Q. Share with us your early days at VeriFone.
A. The reason we believed VeriFone was a good acquisition is that VeriFone was profitable prior to HP's ownership, and the industry dynamics had not radically changed. Payments was (and remains) a growing industry. What we had was a Rembrandt on sale in a garage sale; we had to blow the dust off and clean it up.
We purchased the company, changed focus and radically increased the value of the company. When we bought the company, VeriFone had revenues of $297 million and was losing money. In 2012, we'll have revenues of $1.5 to $2 billion.
Q. Tell us about your most difficult time at VeriFone.
A. The most difficult time at VeriFone was during the early days. Most of the funding for the purchase was borrowed money, so we did not have substantial reserves, and there was a point at which we needed to collect receivables in order to make payroll.
The biggest change upon taking the reins was changing the culture to focus on doing fewer things better rather than more things half right.
The 2008 and 2009 recession was also extremely difficult. But because of the defensive work we did during that period, we positioned ourselves well for 2010 and 2011, despite the worldwide economic morass. We remain the "go to" guys in the payments systems industry.
Even when businesses are cutting back, they'll continue to buy from VeriFone while they pull back from smaller competitors.
Q. What was your greatest professional accomplishment?
A. We bought the company for $50 million and borrowed most of that. We have made hundreds of millionaires out of VeriFone employees and done well for the original investors. People are proud to work here. I feel good and take pride that we've brought good fortune to a lot of hard-working people.
We are still midway through a transition to a service- and solutions-based company. Ten years ago we sold a lot of boxes. Today we sell more software and services. Perhaps we could have embarked on this transition sooner, but we needed the industry to consolidate before we could push to a services-based business.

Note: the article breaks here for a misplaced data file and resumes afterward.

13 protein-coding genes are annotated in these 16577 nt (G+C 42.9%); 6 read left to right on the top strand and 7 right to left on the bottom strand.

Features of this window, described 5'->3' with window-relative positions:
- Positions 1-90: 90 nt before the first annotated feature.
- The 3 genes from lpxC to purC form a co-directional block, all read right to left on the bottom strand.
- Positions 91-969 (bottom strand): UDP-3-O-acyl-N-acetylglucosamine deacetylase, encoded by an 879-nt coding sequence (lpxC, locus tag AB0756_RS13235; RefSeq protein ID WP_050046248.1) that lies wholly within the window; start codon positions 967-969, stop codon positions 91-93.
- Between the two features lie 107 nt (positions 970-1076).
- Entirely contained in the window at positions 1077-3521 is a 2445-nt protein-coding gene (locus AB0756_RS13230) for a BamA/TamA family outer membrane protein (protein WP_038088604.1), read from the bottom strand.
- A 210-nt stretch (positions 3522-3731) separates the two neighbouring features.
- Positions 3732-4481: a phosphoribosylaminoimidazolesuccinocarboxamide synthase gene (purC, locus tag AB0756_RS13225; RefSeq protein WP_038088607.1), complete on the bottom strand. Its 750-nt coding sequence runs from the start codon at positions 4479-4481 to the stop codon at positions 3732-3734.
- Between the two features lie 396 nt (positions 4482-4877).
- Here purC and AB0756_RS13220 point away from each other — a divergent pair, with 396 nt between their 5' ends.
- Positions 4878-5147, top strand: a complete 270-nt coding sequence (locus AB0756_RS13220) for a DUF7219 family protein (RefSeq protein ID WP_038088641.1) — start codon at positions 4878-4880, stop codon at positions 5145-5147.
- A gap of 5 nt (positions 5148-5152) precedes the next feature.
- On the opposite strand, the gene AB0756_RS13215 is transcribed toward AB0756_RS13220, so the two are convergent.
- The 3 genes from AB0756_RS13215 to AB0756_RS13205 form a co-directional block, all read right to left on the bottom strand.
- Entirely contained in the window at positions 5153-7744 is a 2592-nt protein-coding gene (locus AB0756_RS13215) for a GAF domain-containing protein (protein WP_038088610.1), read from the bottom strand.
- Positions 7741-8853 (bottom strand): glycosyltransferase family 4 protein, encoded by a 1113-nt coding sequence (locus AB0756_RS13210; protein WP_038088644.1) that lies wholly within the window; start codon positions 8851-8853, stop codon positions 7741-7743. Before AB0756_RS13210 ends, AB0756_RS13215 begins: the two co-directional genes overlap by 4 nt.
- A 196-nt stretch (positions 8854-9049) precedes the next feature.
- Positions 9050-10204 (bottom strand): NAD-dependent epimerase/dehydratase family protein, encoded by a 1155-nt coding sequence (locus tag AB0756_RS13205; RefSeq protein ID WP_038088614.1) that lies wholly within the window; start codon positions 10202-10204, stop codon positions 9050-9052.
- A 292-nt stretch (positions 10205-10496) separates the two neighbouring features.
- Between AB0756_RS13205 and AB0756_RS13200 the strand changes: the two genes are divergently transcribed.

The consolidation, which we largely engineered through our acquisitions of Lipman, Hypercom and others, not only allowed us to buy additional service platforms, it enabled us to direct our energies more economically.
Q. What do you expect for the future distribution of terminals? What role will ISOs and merchant level salespeople (MLSs) play in their distribution?
A. VeriFone will continue to sell directly to big businesses and fleets. These customers are far more concerned about the interface between their own systems and their point of sale than the price of the box. Because of this dynamic, we sell directly to this market, and there is not necessarily an opportunity for the MLS in this transaction.
In the United States, MLSs will continue to play an important role in the small merchant segment. ISOs will continue to play an important part of the distribution channel here because we're trying to reach tens of millions of small merchants.
But, in the future, ISOs will sell more services and perhaps wrap in a payment device as a part of the services offered. The vast majority of our research and development expenditure is on software and, although that technology may exist in a box (or terminal), it is the software that makes it valuable.